) considerably strengthens the P450 hypothesis, and may help to identify the analgesia-relevant P450 isoforms.
The finding that miconazole behaved as an improgan antagonist with a 300-fold greater potency than that of CC12 (, ) prompted the design of MW06-25, a CC12 isomer more closely resembling the structure of miconazole. MW06-25 has an N-substituted side chain, a feature found in miconazole, but not in CC12 (). Like CC12 and miconazole, MW06-25 is a potent P450 inhibitor (). Unlike these other drugs, however, MW06-25 lacks affinity for the H3 and other receptors (), thereby demonstrating an enhanced P450 selectivity. The potent antagonism of improgan antinociception by MW06-25 () also supports the P450 hypothesis.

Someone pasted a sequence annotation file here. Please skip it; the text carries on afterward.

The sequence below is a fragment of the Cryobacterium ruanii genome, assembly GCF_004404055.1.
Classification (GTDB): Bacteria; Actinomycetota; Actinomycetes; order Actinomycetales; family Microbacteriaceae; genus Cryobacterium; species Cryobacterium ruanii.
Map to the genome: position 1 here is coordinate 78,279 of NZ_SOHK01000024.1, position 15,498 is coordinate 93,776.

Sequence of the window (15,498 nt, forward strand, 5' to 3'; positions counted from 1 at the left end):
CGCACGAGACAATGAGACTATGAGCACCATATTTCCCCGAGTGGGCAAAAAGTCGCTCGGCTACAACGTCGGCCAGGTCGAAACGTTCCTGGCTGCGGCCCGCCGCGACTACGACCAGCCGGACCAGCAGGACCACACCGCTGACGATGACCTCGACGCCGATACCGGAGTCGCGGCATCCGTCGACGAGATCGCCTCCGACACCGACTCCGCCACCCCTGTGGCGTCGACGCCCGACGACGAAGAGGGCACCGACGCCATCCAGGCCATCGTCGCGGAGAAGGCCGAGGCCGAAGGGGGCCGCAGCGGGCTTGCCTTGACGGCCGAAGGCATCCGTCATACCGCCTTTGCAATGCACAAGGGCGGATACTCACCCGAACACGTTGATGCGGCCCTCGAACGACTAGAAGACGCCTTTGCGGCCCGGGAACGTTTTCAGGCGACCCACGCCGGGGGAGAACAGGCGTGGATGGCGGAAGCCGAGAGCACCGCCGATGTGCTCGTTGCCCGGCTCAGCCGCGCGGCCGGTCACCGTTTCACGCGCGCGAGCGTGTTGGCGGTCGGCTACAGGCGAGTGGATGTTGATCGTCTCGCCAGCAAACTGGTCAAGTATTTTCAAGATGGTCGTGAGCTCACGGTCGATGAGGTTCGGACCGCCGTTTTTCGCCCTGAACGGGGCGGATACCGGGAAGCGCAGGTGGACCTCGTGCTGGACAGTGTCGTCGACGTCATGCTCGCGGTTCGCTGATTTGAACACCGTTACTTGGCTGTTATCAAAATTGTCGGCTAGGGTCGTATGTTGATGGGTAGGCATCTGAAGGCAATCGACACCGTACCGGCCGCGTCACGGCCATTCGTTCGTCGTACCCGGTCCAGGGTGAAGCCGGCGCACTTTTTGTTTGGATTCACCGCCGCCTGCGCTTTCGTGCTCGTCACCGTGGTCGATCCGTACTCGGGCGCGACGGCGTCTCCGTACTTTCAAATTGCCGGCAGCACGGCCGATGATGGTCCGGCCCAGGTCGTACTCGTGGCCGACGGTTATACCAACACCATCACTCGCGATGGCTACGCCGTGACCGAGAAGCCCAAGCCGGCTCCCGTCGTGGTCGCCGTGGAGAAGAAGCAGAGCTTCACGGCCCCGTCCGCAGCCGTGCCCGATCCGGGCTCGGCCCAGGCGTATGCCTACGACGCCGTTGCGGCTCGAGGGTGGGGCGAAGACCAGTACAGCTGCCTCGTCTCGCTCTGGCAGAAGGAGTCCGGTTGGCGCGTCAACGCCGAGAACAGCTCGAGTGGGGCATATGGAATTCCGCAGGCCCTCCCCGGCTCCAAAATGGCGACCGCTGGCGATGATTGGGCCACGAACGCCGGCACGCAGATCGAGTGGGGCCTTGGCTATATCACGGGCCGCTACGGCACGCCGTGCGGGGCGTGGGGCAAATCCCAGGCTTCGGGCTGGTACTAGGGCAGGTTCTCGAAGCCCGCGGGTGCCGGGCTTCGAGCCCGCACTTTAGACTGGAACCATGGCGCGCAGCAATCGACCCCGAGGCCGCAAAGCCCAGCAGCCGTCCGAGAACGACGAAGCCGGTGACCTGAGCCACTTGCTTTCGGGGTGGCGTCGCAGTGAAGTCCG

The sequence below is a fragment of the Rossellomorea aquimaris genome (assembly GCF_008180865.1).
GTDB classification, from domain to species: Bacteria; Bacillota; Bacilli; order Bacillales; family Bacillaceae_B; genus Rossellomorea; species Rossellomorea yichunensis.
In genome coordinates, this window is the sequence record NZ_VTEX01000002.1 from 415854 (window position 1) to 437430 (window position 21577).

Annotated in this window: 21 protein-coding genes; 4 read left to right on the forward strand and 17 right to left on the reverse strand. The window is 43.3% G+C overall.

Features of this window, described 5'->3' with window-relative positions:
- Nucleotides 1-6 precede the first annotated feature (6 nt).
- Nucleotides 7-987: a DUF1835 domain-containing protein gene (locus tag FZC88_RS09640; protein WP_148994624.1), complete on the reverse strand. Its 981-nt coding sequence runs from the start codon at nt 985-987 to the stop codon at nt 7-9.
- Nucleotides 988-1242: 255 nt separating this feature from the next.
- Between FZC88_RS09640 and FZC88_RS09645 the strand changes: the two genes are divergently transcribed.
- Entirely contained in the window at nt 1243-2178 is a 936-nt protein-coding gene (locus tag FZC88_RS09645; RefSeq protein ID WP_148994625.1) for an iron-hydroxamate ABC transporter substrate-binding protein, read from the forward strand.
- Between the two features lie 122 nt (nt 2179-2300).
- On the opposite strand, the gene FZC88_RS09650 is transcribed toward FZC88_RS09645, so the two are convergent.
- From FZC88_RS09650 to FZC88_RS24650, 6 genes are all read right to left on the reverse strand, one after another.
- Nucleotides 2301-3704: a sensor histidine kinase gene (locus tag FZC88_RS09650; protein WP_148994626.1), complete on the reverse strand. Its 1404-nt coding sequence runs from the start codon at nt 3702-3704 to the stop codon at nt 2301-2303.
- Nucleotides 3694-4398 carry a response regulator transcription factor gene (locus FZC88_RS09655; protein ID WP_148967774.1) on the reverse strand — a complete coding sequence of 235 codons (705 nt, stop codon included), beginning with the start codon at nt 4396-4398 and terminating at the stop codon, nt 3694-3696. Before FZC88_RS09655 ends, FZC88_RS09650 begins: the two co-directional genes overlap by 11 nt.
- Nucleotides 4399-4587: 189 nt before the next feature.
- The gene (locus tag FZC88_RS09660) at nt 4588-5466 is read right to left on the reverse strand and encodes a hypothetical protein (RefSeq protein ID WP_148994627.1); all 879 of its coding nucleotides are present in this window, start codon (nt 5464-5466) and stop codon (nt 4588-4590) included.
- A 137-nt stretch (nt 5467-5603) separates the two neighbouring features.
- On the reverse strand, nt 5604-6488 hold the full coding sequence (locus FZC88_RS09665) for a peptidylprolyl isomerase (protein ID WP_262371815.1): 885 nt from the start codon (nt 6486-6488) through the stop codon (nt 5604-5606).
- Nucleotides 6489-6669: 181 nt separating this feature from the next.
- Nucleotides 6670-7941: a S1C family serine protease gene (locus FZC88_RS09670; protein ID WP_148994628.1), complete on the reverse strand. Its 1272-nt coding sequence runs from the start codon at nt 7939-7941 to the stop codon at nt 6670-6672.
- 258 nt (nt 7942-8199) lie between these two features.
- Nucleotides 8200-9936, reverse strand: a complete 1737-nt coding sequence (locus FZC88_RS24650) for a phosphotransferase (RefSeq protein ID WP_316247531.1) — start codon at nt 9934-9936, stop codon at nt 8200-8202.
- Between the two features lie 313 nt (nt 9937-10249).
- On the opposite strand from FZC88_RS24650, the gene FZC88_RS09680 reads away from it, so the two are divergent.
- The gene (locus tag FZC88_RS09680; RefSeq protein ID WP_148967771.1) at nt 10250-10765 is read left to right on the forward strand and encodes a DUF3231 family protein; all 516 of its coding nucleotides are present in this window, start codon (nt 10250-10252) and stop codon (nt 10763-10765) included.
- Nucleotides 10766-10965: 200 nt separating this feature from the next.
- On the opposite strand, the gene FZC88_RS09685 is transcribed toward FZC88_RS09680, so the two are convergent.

Many P450s (e.g. CYP4A2/3 [45
], CYP4X1 [42
], and members of the 2B, 2C, and 2J families [18
]) can convert AA to EETs (). But P450s can also metabolize EETs [50
], and can hydroxylate AA to several hydroxyeicosatetraenoic acids [50
]. All of these reactions can be inhibited by the heme-binding, miconazole-like P450 inhibitors, and all should be impaired in the Cprlow
mice. To further distinguish epoxygenase vs non-epoxygenase P450 mechanisms, we used MS-PPOH (), a selective P450 epoxygenase blocker [1
]. In vivo brain studies with MS-PPOH are limited [36
], but the extraordinarily potent inhibition of improgan antinociception by this compound () strongly implicates a brain epoxygenase pathway in improgan action. The weak activity of MS-PPOH on our prototype P450 (CYP2C19, ) confirms that the relevant P450 epoxygenase has not been found.